Deadline: 10 January 2017
The New America Fellows Program is open for applications and invites Journalists for a Reporting Project on Unpaid Work Issues around the world.
The program seeks to support experienced international journalists with a fellowship to tell the stories of the often invisible and devalued labor that quietly powers the global economy: unpaid care work.
Unpaid care work includes all of the activities involved in caring for others: cooking, laundry, cleaning, nursing, taking care of children and the elderly, looking after the sick, and, in some communities, gathering water and firewood. Many forms of unpaid work are not part of global economic productivity measures, like GDP, even though this work is as important to economic activity as is work in the formal, market economy.
Often, unpaid work disproportionately falls to women. This inequality is a key contributor to women’s time poverty — when women spend more time on these tasks, they have less time to do paid work, go to school, run for office, or take on other community leadership positions.
- New, experimental or pilot projects underway aimed at recognizing, reducing or redistributing unpaid work, including ways of engaging men;
- Reported ineffectiveness of certain development interventions for business or entrepreneurship training, which neglect to take into account the time women spend on unpaid work activities;
- Negative outcomes on child health when breastfeeding is not seen as having economic value;
- Gender inequalities for students, given that girls who help their mothers with chores have less time for school work than their brothers;
- Insufficient study and analysis of time-use data, which does not even exist in all countries, resulting in a negative impact on policy that might improve the lives of women, families and communities.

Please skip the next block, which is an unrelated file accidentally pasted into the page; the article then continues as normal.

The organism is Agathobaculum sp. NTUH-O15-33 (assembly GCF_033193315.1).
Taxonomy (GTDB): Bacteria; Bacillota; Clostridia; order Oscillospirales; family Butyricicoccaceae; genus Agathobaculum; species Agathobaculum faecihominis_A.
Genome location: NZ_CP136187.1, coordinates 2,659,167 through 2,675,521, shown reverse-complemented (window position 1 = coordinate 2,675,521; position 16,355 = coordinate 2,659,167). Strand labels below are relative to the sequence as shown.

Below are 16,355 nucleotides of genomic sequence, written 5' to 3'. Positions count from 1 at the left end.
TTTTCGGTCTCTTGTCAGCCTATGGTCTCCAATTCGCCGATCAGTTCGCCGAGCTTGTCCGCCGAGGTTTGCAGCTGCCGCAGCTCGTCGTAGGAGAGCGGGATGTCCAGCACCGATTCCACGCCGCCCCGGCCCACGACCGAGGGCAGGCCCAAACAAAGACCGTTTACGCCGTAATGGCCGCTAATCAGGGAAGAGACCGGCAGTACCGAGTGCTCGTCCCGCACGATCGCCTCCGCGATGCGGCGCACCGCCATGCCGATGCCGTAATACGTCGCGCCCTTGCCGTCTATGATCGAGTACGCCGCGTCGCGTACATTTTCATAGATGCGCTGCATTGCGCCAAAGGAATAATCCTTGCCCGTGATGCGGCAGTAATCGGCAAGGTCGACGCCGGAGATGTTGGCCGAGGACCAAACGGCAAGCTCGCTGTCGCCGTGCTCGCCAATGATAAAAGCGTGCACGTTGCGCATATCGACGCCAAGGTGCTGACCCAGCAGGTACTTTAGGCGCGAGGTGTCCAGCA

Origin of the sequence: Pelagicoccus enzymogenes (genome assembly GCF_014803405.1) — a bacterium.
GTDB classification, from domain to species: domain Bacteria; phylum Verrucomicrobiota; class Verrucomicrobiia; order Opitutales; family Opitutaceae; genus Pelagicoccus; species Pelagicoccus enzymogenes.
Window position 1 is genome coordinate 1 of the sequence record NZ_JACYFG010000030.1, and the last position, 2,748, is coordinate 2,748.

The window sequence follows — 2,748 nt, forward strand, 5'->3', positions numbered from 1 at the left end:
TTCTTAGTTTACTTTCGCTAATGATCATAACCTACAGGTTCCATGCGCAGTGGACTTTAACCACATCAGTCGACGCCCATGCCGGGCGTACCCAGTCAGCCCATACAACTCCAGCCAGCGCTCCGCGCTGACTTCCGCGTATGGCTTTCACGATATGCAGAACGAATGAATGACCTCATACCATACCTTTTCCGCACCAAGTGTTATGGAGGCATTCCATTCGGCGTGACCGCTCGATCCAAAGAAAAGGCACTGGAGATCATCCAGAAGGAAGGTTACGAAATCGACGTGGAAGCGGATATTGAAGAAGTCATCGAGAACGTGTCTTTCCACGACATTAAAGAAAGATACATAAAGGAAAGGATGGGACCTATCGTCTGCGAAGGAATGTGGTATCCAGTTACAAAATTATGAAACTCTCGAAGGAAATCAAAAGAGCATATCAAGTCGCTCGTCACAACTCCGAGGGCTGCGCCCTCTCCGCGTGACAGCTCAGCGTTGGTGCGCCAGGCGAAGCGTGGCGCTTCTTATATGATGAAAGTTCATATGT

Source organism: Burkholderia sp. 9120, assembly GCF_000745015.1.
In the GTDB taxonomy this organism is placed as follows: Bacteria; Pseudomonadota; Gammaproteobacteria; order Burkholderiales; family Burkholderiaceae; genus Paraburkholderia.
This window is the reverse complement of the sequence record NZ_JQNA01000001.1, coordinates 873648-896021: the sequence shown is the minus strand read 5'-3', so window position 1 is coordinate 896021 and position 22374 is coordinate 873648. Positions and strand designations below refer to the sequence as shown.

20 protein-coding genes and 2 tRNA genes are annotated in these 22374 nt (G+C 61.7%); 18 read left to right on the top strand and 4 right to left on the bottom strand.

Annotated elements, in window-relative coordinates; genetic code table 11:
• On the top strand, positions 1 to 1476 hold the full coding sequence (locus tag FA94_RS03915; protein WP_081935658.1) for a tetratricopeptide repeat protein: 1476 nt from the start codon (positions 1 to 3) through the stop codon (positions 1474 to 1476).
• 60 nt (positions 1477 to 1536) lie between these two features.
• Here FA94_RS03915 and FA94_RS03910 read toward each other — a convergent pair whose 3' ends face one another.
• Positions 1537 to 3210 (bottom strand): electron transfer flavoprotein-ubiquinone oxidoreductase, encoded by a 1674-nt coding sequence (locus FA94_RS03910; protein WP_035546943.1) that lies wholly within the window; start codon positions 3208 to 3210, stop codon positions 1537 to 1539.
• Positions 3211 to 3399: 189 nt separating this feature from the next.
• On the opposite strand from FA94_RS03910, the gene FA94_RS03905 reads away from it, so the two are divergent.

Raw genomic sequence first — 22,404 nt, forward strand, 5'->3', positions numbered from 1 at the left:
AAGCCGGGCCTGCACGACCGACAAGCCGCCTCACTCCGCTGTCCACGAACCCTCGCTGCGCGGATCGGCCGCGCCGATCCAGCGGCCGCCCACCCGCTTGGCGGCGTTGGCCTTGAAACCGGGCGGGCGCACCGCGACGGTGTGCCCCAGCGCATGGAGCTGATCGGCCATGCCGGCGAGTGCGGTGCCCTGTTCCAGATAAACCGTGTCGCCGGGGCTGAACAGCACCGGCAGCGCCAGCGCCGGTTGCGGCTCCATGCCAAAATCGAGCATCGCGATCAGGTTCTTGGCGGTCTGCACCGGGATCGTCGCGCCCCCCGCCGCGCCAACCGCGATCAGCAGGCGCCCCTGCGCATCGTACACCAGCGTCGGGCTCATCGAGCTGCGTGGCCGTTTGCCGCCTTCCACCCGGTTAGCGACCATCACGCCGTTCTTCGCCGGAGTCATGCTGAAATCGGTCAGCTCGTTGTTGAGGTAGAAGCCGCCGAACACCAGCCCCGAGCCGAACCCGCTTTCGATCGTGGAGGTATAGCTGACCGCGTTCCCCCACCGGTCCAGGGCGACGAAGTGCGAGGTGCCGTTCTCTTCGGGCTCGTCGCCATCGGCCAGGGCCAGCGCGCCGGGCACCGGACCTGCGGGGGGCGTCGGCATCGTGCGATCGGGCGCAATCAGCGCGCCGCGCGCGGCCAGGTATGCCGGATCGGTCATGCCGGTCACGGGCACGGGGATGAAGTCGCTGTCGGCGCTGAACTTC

Selected journalists will receive stipends of up to $1,500 contingent on the length of the piece and the travel necessary for reporting.
- Excellent written and spoken English
- Must be a journalist with at least three years of experience working in news media, either as a reporter, editor, freelancer, photographer or broadcaster
- Preference will be given to reporters who have a history of publishing with top economics- and business-related publications, such as The Economist, the Financial Times, the Wall Street Journal, Bloomberg.com and the New York Times
- Ability to show a portfolio of fresh, in-depth takes on timely, public policy-related issues for national and international audiences
- A proven track record of working well with editors and publishing in prominent media outlets.
- Connections to research organizations in the country/setting you will be writing about, and ability to amplify relevant local data and research in your reporting is a plus
How to Apply
Journalists are encouraged to submit pitches for short pieces, between 500-1000 words, and to include how they will use research and data from local think tanks and organizations to inform and guide their reporting.
Applications must be submitted online via given website.
For more information, please visit this link.